I was triple checking my pack when a family from Utah pulled into the lot.  I was going to be joined on the trail by three generations from the same family, including the 71 year old matriach, Marilyn.  Nothing makes you feel as confident in the wilderness as having someone’s grandmother hiking behind you.  I was joyous.  In the smattering of snow I could easily follow the prints left by the hikers the day before, so I put away the GPS and tried to take it all in.

Unlike other hikes I’ve done in the Sierras, this part of the PCT is not so heavily wooded.  You can see deep into the forest and admire how the trail gently traverses the landscape.  In the places where the trees have fallen, the PCTA (Pacific Crest Trail Association) volunteers have bisected their trunks with chainsaws so you walk through unimpeded.  Often you hear the sound of water on the trail, and you hop over small streams or see a flash of light in a frozen puddle.

And then just as suddenly, you are in a dry, arid, volcanic section of the trail, and you’re tying your jacket around your waist and taking thirsty glugs from your water bottle.  As I climbed the final switchbacks to Nobel Lake I heard Marilyn and her daughter calling out from down below.

“Lauren! I don’t think we’re going to make it in time, will you tell the boys we’re turning back when you catch up with them?”

I check my map.

“It’s just another mile,” I yell down to them.  “I think you can make it!”

Nobel Lake comes into view at a distance of about 500 yards.  At this time of year it’s bright green with algae, and flanked by golden grasses and snowbanks.  I am tempted to pull my shirt over my head and run around like a striker who has just scored the winning goal.  I jump up and down yelling “WHOOOOP I DIDN’T DIE!” and eat my victory Cliff bar and a packet of beef jerky.  Marilyn finally makes it to the lake and she starts singing and dancing too.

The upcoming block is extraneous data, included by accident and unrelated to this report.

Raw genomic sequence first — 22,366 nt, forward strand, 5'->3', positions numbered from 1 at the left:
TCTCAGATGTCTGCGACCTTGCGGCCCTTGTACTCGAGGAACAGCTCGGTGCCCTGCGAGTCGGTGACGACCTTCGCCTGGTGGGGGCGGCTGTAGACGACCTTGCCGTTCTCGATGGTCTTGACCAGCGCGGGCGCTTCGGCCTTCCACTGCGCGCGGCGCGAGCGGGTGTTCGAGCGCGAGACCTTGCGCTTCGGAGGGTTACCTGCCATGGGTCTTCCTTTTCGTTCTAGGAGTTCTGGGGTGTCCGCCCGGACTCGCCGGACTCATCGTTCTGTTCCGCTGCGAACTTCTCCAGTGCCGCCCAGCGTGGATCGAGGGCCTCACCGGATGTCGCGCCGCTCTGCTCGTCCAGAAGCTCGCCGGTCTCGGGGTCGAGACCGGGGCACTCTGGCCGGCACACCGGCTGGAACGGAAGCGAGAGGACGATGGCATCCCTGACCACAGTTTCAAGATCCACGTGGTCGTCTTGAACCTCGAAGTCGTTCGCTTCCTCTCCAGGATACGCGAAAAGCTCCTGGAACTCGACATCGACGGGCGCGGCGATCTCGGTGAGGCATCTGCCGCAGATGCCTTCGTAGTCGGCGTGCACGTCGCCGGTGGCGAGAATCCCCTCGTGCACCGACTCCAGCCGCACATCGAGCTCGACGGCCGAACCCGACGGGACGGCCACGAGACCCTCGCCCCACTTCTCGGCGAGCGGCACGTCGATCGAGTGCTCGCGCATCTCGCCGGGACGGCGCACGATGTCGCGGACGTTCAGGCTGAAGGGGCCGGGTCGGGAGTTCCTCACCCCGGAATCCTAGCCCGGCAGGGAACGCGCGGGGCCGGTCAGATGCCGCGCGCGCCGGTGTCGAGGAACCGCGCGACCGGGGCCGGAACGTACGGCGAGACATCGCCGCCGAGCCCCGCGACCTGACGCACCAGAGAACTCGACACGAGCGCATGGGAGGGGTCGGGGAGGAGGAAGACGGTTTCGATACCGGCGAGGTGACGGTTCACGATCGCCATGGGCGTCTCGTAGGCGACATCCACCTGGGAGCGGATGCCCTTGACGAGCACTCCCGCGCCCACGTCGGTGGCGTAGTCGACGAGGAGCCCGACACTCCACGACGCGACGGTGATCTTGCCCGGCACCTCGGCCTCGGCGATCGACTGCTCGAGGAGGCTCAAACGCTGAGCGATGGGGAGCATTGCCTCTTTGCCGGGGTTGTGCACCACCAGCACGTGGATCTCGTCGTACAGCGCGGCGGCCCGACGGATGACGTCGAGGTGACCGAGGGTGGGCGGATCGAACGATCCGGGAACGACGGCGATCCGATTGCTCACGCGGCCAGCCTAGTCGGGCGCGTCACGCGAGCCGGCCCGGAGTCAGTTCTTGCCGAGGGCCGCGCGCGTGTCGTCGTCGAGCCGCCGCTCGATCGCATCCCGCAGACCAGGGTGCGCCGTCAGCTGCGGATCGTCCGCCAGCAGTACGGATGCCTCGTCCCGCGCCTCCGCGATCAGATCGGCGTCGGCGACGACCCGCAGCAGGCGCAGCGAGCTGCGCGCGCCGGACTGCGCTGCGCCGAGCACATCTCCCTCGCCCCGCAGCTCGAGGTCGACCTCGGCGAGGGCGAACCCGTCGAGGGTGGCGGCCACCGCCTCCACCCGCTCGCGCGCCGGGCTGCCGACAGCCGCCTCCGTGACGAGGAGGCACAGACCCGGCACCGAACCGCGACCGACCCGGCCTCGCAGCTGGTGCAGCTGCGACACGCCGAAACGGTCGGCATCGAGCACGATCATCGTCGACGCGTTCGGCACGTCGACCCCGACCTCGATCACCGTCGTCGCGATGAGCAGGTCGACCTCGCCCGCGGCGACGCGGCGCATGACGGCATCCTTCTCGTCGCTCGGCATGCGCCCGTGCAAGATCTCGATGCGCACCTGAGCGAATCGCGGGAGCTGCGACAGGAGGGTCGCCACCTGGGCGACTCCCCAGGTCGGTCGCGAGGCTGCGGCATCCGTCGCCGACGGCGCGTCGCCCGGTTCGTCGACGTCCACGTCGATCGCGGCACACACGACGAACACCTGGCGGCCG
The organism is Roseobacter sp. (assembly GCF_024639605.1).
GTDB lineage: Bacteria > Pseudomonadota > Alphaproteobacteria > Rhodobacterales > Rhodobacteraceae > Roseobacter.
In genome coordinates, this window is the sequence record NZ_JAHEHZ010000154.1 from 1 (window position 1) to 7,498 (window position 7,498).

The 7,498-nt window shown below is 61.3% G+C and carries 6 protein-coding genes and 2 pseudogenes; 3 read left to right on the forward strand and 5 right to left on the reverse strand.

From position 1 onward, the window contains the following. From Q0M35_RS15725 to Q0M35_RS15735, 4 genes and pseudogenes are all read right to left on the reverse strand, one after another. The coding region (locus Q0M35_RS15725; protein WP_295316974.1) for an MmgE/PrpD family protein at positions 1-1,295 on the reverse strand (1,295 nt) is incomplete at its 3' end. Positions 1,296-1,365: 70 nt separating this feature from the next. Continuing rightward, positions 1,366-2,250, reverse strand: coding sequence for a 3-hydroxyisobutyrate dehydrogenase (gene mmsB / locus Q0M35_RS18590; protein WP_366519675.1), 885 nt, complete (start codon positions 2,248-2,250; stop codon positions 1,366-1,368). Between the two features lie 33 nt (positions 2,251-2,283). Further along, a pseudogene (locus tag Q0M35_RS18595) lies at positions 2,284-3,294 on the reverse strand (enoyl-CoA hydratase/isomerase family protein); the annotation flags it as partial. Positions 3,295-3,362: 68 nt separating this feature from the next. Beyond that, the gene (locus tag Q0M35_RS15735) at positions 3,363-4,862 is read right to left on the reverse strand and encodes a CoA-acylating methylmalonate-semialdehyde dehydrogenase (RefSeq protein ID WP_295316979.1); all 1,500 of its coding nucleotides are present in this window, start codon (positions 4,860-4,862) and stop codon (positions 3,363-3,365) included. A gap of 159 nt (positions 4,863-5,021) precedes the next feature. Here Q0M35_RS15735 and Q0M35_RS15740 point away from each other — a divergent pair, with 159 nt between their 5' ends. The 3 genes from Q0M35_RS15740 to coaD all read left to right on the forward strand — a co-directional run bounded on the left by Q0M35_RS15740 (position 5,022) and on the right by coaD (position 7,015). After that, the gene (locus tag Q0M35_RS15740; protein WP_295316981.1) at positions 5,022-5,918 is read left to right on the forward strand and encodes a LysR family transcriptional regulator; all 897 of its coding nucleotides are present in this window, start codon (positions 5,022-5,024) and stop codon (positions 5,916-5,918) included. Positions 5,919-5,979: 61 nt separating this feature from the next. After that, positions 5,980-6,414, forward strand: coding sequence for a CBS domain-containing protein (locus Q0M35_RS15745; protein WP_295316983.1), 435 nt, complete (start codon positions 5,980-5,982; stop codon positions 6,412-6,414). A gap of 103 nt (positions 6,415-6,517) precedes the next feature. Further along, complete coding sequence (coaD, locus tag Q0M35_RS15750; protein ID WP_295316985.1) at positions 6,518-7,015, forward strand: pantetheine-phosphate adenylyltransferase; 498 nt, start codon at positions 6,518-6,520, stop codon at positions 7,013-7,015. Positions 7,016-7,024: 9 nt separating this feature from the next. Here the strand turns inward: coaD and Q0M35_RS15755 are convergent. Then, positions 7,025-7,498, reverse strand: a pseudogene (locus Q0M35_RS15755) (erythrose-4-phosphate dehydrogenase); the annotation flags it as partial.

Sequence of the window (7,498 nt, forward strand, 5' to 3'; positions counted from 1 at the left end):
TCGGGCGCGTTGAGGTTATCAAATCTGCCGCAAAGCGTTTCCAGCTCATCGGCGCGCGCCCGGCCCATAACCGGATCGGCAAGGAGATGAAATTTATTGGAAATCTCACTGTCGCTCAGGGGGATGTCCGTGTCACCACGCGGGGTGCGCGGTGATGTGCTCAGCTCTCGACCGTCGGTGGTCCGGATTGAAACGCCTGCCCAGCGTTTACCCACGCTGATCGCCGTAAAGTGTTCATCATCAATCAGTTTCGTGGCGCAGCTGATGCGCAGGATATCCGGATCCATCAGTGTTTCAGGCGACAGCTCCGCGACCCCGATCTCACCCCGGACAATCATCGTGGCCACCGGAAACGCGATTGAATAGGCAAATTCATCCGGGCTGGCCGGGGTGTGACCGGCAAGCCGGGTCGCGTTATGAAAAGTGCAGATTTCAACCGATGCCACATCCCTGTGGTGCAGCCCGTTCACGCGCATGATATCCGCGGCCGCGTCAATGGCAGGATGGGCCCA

It’s nearly 2pm and I’m worried about driving back down Highway 4 in the dark, so I start the four mile march back to the car.  The adrenalin lasts about two miles, and then I hit a wall.  This is something that happens every time I exercise, whether I’m at a yoga class or trying to run a few blocks.  I think it’s something residual from all of those beach trips.  Why not lie in the sun and eat icecream? my body suggests.

The fear kicks in then too.  Fear of the dark, and the cold.  Fear of getting lost.  I think about Cheryl Strayed on the PCT for all of those lonely months.  What lunacy!

I start making elaborate plans about how to hike the PCT in the most luxurious way possible, stitching together loops of ten or fifteen miles at a time, with a hotel room and a hot shower at the end of every section.  I am fantasizing about dinner and dessert in Lake Tahoe when I realize I am back at the parking lot and the ordeal is over.  I am still not dead, and there are warm, dry clothes in the back of the car–and mango slices!  I turn the stereo up and start the descent down 4 when Kinney Reservoir comes into view.  I pull off the road, strip off my warm sweats and jump into the freezing water.  My muscles are shocked out of soreness, but it’s still warm enough to lay on the sand and absorb the sunshine.  I am a beach kid well on her way to being a mountain woman.